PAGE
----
When Princess Adrienne’s parents lock her in a tower guarded by the fiercest dragon in the kingdom, they expect her to wait patiently for rescue by a handsome prince. But Adrienne would rather be Princeless than helpless . . . and she can save herself, thank you very much.
What if the world’s greatest villains had children? In the popular Disney Channel movie Descendants, that question is answered.
Meet Mal, Evie, Carlos, and Jay—four best friends living on the Isle of the Lost, where they and their evil parents have been banished since good has conquered evil in the classic children’s tales.
Rudyard Kipling, an amazingly gifted British writer who was born in India, tells stories of ghosts, gods, reincarnation, and the joys and madness of the human spirit in the collection, Tales of Horror and Fantasy.
How can a man maintain stability and order in a city where volatile race relations are about to boil over? In Thud! an installment of Terry Pratchett’s long-running Discworld series, Commander Vimes of the City Watch must deal with the erupting tensions between trolls and dwarves following the unexplained death of Hamcrusher, a high-ranking dwarf. Like most of Pratchett’s entries in this series, the humor in Thud! is self-contained and does not require knowledge of prior novels. It offers a mixture of satire of fantasy tropes with real-world issues and conflicts. Reliant on verbal humor and character development, the book is a good choice for fans of British genre satire such as The Hitchhiker’s Guide to the Galaxy.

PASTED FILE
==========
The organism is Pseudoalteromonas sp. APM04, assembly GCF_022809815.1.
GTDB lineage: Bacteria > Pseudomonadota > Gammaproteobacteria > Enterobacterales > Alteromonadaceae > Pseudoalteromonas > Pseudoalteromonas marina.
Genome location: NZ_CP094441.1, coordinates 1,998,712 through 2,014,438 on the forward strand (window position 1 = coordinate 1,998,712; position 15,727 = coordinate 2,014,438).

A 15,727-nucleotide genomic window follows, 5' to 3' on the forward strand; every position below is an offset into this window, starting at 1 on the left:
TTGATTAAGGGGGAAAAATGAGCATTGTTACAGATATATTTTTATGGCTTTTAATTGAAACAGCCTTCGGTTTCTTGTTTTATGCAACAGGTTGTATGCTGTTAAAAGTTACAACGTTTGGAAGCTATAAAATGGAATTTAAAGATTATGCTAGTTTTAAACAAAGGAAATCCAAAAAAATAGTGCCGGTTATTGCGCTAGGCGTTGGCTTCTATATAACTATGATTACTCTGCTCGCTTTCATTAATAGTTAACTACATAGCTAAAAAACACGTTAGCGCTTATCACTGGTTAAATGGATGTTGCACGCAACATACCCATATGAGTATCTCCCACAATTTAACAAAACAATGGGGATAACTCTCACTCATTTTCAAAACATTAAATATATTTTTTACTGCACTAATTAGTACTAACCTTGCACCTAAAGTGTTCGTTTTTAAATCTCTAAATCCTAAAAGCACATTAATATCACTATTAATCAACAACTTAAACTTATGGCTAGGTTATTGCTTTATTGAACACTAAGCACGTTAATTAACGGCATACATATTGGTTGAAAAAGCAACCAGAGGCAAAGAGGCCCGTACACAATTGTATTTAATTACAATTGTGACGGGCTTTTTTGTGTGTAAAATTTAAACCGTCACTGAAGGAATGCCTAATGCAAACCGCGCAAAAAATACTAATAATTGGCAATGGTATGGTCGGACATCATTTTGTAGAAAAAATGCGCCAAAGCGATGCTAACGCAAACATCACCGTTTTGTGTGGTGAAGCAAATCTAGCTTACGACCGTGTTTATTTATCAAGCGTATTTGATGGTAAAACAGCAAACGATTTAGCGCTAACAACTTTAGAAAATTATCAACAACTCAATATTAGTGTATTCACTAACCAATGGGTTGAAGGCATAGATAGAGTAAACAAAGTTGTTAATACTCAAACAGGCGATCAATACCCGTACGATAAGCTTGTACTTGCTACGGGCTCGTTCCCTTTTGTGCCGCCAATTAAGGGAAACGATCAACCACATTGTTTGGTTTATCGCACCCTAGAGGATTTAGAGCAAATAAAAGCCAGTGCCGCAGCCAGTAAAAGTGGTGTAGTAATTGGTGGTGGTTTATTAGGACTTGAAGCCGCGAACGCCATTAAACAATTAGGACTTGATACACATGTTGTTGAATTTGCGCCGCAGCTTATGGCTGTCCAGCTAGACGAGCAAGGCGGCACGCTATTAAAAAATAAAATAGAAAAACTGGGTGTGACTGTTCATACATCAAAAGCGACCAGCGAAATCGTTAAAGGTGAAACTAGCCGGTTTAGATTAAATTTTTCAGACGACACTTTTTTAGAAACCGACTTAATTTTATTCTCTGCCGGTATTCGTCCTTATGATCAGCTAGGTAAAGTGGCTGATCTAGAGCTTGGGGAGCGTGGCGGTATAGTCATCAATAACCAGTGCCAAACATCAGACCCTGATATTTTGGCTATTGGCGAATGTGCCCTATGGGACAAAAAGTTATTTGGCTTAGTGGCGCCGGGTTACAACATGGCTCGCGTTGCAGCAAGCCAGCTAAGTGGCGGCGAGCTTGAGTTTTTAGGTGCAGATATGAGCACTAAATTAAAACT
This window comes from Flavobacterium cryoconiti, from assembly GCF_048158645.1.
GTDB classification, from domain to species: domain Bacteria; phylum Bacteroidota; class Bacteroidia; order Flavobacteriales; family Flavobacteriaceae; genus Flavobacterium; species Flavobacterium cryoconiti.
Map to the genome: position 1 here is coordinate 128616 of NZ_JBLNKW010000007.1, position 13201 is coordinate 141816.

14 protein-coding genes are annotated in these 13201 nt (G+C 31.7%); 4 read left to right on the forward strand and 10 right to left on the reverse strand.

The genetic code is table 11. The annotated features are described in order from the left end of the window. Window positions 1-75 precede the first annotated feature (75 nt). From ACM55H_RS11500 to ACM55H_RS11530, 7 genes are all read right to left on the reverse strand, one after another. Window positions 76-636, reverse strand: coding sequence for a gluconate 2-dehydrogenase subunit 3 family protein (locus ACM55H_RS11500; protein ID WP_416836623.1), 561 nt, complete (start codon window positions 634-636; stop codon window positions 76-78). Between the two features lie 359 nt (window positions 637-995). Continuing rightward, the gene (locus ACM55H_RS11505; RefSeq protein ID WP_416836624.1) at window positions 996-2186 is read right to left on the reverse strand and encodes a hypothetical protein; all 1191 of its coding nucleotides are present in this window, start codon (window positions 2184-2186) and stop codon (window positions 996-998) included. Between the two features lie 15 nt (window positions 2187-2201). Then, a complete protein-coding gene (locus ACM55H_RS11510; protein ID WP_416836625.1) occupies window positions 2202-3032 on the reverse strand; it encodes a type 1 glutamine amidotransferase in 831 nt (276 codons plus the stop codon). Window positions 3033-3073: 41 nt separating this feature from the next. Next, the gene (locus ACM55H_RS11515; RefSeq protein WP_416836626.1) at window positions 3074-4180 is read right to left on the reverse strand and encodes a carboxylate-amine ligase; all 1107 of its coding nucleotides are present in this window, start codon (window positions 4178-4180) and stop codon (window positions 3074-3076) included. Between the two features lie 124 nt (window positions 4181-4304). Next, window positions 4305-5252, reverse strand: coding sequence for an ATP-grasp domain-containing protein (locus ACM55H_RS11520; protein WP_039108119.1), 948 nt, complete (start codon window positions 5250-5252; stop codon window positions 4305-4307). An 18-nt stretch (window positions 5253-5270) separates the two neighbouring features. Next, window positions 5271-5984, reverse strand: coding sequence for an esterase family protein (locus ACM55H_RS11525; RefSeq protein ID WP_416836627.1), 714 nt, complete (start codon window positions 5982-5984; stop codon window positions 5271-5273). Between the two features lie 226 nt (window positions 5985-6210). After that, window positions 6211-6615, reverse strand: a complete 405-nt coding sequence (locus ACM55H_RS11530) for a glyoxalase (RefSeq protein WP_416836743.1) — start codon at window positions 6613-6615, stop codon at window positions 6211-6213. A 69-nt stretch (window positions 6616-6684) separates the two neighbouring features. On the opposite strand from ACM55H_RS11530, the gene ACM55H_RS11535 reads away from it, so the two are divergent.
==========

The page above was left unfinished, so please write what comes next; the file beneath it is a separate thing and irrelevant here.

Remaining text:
The Adventure Time Encyclopaedia is an ancient and magical tome, or maybe it's just designed to look that way. The book explores the characters and situations that occupy the popular Cartoon Network series. There are few cartoons as imaginative or strange as Adventure Time, in which a boy and his dog fight evil in various forms, including an Ice King, monsters, demons, giants, and the hideous creature known as The Lich.
The Ocean at the End of the Lane, by Neil Gaiman, is a touching blend of family drama and otherworldliness. He wrote it for his wife, who does not care so much for extreme fantasy, and so he decided to include many realistic details from his own childhood. But he enriched that beginning with dark and horrific drama, as well as beauty and wisdom, and ultimately gave it an elemental, magical grounding.
Mark Frost’s The Paladin Prophecy, Book 1, is the start of something good. It is not a good day for Will West, though.
In The Wind Singer, by William Nicholson, legends are sometimes true, and schools may teach lies.
Kestrel Hath did not know this when she mouthed off to her teacher and was sent to the back of the room. As soon as they could, Kestrel and her twin brother, Bowman, cut class. This was Kestrel's idea. She was the one to do things. Bowman, on the other hand, could feel things. He felt his sister's anger, and he felt others’ loneliness. So they left the Orange district and headed to the central arena, where the wind singer stood.
Something is stealing the grain in Mrs. Runnery’s granary. It must be weevils, thinks she, as she sets out spiders to eat them. But in the morning, the frightened spiders are clinging to the ceiling, their webs torn. It wasn’t weevils eating the grain. What could it be? The farmers need this grain from Runnery Granary to mill into flour so they can eat in the winter.